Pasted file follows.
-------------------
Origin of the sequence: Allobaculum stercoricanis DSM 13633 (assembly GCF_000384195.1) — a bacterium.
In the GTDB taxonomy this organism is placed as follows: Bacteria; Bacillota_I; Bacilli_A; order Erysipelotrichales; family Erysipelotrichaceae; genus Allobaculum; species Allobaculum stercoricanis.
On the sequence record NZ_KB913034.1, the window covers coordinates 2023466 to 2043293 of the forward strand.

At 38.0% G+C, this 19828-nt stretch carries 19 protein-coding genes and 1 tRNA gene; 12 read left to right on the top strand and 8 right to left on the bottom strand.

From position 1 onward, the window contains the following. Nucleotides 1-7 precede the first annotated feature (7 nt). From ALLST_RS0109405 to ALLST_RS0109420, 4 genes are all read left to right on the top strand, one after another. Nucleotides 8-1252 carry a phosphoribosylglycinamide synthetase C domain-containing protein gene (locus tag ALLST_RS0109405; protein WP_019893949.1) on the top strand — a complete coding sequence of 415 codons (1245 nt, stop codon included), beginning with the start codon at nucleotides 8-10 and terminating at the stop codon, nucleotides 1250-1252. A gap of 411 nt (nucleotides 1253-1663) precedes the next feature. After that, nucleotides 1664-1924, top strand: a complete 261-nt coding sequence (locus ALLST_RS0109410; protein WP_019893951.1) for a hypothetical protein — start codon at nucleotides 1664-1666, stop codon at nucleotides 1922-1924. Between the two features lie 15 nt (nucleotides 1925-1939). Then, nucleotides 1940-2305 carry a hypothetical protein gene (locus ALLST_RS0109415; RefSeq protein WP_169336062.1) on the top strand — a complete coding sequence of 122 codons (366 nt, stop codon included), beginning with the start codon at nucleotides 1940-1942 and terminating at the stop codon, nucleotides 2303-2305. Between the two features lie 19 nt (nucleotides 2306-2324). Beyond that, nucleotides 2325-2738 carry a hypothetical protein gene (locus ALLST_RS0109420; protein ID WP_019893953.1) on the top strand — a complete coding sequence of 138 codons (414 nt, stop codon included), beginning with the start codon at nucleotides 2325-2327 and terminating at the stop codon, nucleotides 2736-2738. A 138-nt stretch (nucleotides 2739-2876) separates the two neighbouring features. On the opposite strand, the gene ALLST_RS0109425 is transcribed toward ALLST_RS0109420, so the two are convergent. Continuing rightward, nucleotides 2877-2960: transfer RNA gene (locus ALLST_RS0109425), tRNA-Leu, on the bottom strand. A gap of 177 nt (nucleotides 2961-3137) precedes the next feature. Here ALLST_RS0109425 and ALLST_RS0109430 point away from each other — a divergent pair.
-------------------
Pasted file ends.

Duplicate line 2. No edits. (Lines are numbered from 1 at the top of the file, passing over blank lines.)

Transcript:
In the GTDB taxonomy this organism is placed as follows: Bacteria; Bacillota_I; Bacilli_A; order Erysipelotrichales; family Erysipelotrichaceae; genus Allobaculum; species Allobaculum stercoricanis.